Oh, and I'm with you on audiobooks. I can't listen to them while driving because I concentrate so hard on following the plot I forget to drive.

Jillian said...

LOL

The only thing I was ever able to listen to while driving was Patrick Stewart's rendition of A Christmas Carol. But that's probably because I already knew the plot.

brian_ohio said...

You don't have a screener or office administation specialist to make sure these types of calls don't get through? Just curious.

Not sure if you follow football, The Browns had a good draft. Finally. Won't mean squat when the season rolls around.

What's up with the bridges burning in your town?

Nathan Bransford said...

Brian-

We do have a receptionist, but they still get through. Someone has to talk to them.

I do follow football, and I thought the 49ers (my team) did well on draft day. Finally that team is on the rise, it's been forever since they've been good. Of course, as a Browns fan, I think you have a pretty good idea of what forever REALLY feels like.

Len said...

Jillian--

thanks for the five-page sample tip. I like that. I really need to call Nathan and read him the first five pages of my future bestseller. While he's driving.

Len said...

And just for the record, lifelong Niner fan.

Anonymous said...

I hope you did not just include a spoiler for this season of Lost in your post. I really, really hope you didn't. Some of us only watch the show once it's out on DVD.

Nathan Bransford said...

Anon-

No, that wasn't a spoiler, don't worry.

Although the next time I mention Lost in my blog you might want to cover your ears and say "blah blah blah" really loudly so you don't hear anything.

Jillian said...

Len -- You're welcome. I've learned a lot from Miss Snark. I hold the dubious honor of being her Very First Crapometer Victim.

She ripped the first page of my first novel apart -- which is exactly what it needed. That was the turning part in my journey as a writer. I've never looked back.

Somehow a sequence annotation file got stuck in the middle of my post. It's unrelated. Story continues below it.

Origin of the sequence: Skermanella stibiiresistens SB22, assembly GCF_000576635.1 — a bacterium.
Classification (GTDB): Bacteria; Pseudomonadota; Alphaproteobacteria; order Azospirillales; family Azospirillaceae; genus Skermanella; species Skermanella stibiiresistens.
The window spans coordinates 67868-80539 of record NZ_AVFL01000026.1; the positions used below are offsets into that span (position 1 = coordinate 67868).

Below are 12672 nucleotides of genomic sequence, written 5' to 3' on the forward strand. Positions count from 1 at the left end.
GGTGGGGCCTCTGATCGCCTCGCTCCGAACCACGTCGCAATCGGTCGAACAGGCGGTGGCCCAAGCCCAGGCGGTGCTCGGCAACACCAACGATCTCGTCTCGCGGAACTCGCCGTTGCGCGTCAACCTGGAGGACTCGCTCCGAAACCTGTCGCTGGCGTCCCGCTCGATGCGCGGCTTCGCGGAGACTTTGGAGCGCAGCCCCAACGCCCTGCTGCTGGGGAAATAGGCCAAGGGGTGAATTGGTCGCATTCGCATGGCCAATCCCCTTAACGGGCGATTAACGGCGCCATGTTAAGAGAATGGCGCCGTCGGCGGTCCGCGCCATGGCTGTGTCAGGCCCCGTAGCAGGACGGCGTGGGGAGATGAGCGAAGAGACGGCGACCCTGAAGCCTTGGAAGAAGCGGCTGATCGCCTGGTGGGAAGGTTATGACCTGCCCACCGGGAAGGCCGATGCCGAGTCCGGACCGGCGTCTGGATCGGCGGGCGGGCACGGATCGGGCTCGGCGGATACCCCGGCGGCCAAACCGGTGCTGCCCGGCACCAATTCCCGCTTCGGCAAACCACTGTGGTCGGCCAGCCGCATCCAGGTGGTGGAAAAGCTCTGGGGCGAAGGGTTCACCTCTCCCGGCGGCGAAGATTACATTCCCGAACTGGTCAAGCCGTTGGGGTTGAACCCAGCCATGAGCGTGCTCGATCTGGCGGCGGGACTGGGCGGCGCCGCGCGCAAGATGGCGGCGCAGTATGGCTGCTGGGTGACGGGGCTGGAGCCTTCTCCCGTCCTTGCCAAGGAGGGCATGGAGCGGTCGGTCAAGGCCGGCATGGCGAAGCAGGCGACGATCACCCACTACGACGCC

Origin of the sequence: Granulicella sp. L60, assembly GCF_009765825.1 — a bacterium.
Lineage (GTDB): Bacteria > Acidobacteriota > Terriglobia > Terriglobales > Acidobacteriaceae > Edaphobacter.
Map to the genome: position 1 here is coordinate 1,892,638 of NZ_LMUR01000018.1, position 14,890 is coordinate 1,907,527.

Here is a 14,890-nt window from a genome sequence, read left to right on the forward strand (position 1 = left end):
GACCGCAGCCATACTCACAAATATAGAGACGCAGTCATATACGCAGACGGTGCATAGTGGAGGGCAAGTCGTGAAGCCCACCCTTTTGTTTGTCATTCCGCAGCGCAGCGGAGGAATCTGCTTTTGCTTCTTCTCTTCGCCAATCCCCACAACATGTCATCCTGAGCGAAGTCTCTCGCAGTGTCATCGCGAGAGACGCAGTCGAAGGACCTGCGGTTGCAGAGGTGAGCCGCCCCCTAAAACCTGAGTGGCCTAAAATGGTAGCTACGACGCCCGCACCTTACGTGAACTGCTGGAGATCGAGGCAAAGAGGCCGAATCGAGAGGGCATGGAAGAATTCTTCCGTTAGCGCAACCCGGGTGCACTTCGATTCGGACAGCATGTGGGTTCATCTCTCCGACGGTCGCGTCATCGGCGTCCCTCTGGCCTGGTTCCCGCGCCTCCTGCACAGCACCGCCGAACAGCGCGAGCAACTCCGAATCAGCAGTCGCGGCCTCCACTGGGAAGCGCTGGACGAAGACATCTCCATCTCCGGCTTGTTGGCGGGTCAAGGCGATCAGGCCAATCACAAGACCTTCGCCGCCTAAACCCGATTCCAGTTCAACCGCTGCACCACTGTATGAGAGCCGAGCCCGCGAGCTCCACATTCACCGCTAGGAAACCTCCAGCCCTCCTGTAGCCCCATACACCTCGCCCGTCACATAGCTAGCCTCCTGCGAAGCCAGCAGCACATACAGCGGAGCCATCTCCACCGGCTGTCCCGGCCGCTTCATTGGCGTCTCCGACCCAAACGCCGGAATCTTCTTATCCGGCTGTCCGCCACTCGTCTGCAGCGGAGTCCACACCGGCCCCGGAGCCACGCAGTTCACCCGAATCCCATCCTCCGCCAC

Maybe you could podcast your pages. :)

Nathan Bransford said...

2:50 PDT, just received my first post-blog phone call about our submission policy. That didn't take long.

Anonymous said...

Nathan, what if you have agents looking at partials and fulls, and one makes an offer of representation? Can you call the other agents on the phone?

Nathan Bransford said...

Anon-

That's one of the exceptions. In that case, yes, it's ok to call.

Jillian said...

It wasn't me! (checking post time...)

Anonymous said...

Hi Mr. Bransford,

First off, thank you so much for this blog. It's been a huge help during my first venture into the Petrifying Pursuit of Publishing.

Second, I was wondring if you could please answer a quick question for me. I queried an agent who, in response, requested a partial of my manuscript. This agent's website states that all requested submissions will be responded to within 12 weeks. However, 12 weeks have come and gone, and I have yet to receive a reply.

I understand that under the vast majority of circumstances, I should not bother agents. However, would it be out of order to send this agent an email, checking on the status of my partial?

Thank you so much for your time and help.